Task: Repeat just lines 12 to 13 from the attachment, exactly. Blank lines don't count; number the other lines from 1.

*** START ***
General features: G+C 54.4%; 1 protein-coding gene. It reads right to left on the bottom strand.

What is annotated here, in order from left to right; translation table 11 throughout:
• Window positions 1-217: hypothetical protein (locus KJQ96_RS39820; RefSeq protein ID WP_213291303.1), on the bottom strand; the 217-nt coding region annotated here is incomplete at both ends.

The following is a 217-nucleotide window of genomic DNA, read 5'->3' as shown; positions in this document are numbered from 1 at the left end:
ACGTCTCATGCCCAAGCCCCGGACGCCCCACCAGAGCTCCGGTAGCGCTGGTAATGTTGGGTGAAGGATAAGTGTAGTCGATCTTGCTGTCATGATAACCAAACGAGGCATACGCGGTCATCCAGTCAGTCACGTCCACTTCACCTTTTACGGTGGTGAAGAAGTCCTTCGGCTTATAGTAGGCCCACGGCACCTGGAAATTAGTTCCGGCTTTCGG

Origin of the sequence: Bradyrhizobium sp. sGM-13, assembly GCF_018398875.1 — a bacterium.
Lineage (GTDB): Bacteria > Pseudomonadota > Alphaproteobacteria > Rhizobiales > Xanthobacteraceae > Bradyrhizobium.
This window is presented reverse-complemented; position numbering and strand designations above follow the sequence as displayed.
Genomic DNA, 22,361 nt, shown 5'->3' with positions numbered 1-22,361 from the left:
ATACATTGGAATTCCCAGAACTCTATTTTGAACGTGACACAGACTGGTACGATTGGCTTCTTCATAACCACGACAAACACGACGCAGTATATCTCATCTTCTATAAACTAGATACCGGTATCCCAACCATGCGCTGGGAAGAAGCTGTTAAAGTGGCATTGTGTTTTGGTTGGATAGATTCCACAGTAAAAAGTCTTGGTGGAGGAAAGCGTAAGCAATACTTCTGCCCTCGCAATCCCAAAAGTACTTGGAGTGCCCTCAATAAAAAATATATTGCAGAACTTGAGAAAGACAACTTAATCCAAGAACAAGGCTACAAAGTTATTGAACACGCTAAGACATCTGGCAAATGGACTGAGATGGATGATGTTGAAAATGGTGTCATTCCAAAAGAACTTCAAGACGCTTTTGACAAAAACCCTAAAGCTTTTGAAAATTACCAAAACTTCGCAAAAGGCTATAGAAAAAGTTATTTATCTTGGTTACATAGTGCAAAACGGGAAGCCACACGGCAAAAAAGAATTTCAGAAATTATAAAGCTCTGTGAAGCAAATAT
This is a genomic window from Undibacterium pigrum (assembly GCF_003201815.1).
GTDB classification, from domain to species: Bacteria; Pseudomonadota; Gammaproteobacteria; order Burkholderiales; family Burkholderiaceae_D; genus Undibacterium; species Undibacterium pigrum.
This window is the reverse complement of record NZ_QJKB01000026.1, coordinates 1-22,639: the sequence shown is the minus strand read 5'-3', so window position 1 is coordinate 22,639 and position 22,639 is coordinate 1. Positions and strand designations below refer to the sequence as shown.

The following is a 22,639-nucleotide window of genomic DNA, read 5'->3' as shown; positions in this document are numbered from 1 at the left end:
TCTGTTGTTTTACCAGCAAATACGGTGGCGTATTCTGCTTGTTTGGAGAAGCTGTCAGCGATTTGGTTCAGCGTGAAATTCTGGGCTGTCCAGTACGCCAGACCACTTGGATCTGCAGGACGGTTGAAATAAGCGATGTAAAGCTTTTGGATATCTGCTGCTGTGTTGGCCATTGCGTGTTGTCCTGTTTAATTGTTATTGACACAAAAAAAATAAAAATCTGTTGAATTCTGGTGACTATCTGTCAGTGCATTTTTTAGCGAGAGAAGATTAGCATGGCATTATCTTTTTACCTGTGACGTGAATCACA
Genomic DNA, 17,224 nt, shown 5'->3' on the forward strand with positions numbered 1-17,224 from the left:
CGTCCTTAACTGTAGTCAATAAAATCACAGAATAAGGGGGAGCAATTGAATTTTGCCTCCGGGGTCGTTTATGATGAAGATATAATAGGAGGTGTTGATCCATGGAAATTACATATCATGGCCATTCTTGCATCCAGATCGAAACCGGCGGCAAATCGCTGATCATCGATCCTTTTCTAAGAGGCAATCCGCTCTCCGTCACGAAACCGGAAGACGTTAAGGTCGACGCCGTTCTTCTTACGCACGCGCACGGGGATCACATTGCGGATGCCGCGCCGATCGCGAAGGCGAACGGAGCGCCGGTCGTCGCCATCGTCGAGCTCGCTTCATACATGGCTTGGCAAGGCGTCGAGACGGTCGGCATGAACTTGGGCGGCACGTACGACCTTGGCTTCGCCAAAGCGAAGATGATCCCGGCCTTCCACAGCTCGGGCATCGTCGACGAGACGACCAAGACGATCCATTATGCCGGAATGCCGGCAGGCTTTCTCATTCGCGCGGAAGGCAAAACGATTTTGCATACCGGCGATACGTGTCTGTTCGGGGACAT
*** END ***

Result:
GTDB classification, from domain to species: Bacteria; Pseudomonadota; Gammaproteobacteria; order Burkholderiales; family Burkholderiaceae_D; genus Undibacterium; species Undibacterium pigrum.
This window is the reverse complement of record NZ_QJKB01000026.1, coordinates 1-22,639: the sequence shown is the minus strand read 5'-3', so window position 1 is coordinate 22,639 and position 22,639 is coordinate 1. Positions and strand designations below refer to the sequence as shown.